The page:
His penis figures in the book symbolically and literally. His affair with the voluptuous, jealous Naomi is in a sense his life-line through his travails, travels, escapades, and final escape; his circumcision is a constant threat and, at last, very nearly gets him killed. Further, one of the most off-handedly cruel passages is about electrical torture of the privates. Rawicz describes how the steel ring is slipped on, describes the room (“well furnished and newly painted, preferably pale gray. The portrait of some leader, on the wall, is extremely apposite—I would even say indispensable. His mustache absolves all sins, even before they are committed.”) Then the officer at the desk moves his hand toward the button:

You clothe yourself, in anticipation, in your thickest armor. You bid agony come and set it at nought. He can pluck the living heart from me, and I won’t cry out, I won’t confess to anything. I’ll pull through. You have summoned all your resources: huge they are, haughty as a mountain. All the same, you take a peek at the switch. And then: click! The figure at the desk has pressed his button. The shock! Where is the shock…?! It hasn’t come. You have expended yourself in anticipation, your resistance has been whirring away to no avail. You were as strong as a lion, as steadfast as a martyr of the Church, and all for nothing. And then just as you are saying to yourself: “What a pity. I’d have been splendid!” the shock arrives, savage and excruciating, too much for your resolutions, too much for you. “You” no longer exist. Then, but only then, you start to scream and after that…it’s cards on the table.

There are several quite extraneous tales in the book, most of the hero’s poems do not arrest, one wonders why during a long term in prison he has no thought of Naomi with whom he has undergone so much. Yet these flaws almost seem organic to a work whose mode is impressionistic, informal, self-protectively egotistical.

Rawicz was born in the Ukraine in 1919, spent three years in concentration camps, and has since lived and studied in Poland and France. He writes in French (and the English provided by Peter Wiles is often neatly turned). What he has tried to do with his experience and with his knowledge of the larger experience is to pretend in a deliberate, grim way—to smile at it, to let Boris recount his life something like a twentieth-century Gil Blas, not really demanding that anyone believe what he says yet treating it as commonplace. This game with reality serves to give his subject another dimension of horror because we supply for Rawicz the missing steps of his progress to this view: viz., everyone knows what happened and no one can really comprehend it, not even those who were there; so why not treat it as if it were only one more of the many tribulations of man? This shrugging, sometimes even light acceptance of hell makes the depth of the abyss even clearer; it gently but pitilessly illuminates the many hidden deaths—of Jews, of others, of worlds—that are contained in it. Sitting at his café table, Boris tells us as easily as he might have commented on a passing girl that two thousand years of history may have ended up in six million graves.

Rawicz has kept the promise that his hero makes. At one point Boris sees a group of Jews with hammers being forced to break up tombstones in an old Jewish cemetery. (“An aleph would go flying off to the left, while a he carved on another piece of stone dropped to the right.”) Himself temporarily safe from the Germans, he thinks:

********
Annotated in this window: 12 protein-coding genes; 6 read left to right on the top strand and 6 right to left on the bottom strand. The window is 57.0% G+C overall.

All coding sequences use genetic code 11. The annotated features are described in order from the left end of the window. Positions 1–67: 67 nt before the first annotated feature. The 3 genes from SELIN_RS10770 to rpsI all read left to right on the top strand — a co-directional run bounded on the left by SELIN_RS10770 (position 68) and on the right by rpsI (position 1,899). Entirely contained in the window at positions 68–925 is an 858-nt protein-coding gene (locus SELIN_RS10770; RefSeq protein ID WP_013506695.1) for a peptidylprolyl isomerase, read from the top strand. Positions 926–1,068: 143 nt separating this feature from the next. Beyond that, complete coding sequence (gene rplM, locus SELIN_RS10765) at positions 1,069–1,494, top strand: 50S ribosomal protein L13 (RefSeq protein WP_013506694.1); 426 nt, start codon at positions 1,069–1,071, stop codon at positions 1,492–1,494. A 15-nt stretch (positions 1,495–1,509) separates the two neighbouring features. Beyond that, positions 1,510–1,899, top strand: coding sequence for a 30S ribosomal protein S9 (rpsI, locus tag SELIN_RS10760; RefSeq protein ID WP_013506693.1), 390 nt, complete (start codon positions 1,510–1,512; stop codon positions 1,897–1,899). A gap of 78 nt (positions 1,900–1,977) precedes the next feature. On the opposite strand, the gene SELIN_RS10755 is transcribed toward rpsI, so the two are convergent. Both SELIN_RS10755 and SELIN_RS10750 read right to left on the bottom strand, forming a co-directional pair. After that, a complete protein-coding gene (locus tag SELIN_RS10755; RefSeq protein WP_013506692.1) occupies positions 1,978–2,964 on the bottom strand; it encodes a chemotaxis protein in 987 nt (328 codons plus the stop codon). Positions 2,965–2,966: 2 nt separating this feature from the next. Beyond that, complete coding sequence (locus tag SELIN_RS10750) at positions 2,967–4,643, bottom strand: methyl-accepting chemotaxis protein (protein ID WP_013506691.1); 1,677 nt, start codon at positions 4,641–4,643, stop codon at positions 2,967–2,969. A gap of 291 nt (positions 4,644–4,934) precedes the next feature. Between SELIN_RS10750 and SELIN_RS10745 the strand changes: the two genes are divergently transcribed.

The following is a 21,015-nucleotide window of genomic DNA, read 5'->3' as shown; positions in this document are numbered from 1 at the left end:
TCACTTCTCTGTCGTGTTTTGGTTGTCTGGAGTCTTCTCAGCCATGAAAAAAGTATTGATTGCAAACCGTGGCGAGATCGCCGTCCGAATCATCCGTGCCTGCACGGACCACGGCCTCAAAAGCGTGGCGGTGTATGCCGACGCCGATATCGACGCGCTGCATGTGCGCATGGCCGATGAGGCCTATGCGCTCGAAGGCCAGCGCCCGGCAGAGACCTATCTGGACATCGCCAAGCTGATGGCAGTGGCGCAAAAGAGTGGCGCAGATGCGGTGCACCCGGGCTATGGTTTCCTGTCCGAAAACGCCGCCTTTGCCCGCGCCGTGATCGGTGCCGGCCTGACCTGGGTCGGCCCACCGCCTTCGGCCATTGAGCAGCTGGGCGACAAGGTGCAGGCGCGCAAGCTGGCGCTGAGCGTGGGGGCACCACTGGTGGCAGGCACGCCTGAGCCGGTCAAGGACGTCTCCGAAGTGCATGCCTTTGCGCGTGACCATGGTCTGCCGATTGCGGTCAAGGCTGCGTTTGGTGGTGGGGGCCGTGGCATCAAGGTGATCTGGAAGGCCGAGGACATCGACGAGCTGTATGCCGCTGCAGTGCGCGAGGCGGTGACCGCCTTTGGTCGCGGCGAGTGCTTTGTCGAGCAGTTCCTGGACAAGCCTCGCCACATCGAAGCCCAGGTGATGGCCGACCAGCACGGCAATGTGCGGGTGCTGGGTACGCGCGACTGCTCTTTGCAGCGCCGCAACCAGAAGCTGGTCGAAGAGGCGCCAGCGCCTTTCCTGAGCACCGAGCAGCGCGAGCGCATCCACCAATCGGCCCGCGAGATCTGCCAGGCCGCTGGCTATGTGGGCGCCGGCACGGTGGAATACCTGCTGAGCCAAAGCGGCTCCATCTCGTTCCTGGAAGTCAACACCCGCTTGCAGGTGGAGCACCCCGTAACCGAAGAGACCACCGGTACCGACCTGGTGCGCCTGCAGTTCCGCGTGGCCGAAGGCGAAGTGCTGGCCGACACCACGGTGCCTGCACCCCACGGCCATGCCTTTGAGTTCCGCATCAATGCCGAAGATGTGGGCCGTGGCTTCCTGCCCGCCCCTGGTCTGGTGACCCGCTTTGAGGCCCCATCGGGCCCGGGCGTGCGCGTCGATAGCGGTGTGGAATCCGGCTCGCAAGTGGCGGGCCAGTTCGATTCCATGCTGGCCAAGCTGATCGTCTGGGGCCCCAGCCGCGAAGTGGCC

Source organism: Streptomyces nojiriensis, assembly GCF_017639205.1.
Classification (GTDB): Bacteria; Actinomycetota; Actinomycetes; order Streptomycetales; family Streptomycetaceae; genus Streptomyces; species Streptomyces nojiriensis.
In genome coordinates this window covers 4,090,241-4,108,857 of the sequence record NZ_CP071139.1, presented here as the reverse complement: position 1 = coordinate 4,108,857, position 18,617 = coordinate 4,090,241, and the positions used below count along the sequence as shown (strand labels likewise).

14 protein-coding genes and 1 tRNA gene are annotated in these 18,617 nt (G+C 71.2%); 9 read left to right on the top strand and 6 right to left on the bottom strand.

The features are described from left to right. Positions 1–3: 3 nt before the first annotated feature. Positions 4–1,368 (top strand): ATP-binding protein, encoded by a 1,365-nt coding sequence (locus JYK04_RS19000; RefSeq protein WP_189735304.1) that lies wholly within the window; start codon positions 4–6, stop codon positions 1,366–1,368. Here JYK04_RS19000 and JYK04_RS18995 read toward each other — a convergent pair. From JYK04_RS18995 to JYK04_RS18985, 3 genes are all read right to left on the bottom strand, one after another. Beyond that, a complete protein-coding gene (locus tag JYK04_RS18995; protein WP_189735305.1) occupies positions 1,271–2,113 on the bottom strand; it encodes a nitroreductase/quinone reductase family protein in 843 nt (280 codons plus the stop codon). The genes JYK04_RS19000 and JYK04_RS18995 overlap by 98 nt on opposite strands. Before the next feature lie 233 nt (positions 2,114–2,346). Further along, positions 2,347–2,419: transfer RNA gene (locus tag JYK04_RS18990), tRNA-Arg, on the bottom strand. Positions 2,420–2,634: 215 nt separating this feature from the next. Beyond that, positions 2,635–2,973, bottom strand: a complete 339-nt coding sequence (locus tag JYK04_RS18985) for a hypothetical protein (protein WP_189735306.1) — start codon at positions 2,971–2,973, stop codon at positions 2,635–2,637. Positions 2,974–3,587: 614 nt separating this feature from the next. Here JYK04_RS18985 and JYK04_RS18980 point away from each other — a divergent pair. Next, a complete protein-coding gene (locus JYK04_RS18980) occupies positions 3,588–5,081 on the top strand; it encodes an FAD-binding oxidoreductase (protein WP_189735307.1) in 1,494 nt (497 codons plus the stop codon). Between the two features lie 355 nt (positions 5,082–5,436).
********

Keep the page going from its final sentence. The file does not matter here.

I must escape…I must rescue the old cemetery…Shall I ever be able to take it upon my shoulders like a black cloak? Muffled up in the old cemetery, as though in the sky, I must start on my journey toward distant lands, and may we not be recognized! May nobody recognize us!

He has carried out the old cemetery, past those who might have recognized it and stopped him. But the price he has paid is disconnection. His quietness is not philosophical calm; it is numbness. He sits cold now among the living, disbelieving in their life.

In Rawicz’s novel there is a dialogue between an old rabbi and God on the perennial question of the existence of evil. There is an exchange on the same subject in Meyer Levin’s new novel, The Fanatic, and the difference is that between art and perspiration. The differences persist. One book is the work of an artist who has seen, knows what he does not understand, and can create the necessary silences; the other is the work of an ambitious mechanic who thinks he can bruise and shove his way through reams and reams of paper to Apocalypse.

Some years ago Mr. Levin was the plaintiff in a lawsuit concerning a dramatization that he had made of The Diary of Anne Frank. His novel deals with a young American rabbi-writer who brings a lawsuit about a dramatization he has made of a posthumous book by a (male) Jewish concentration-camp victim. There is the usual disclaimer of resemblances in a preface—no, it is unusual: it goes on longer than most, and with Levinesque weight implores us to confine our thoughts to his characters.

Confine them, then, and you find yourself listening to the dead hero-author, narrating the story in the first person from beyond the grave, as he watches the dramatist (now married to his ex-sweetheart) deal and bicker with theatrical agents and producers and lawyers, testifying in court, all of which Levin believes would be of interest to the dead man. The ghost even keeps an eye on a radio program in a Broadway restaurant. Hic et ubique? Then we’ll shift our ground—to spare ourselves criticism of this clumsily earnest but eventually spurious novel. For Levin is the kind of author whose sententiousness and poor writing derogate his doubtless sincere work to the level of the big books on “important” subjects cynically contrived by fiction-mongers.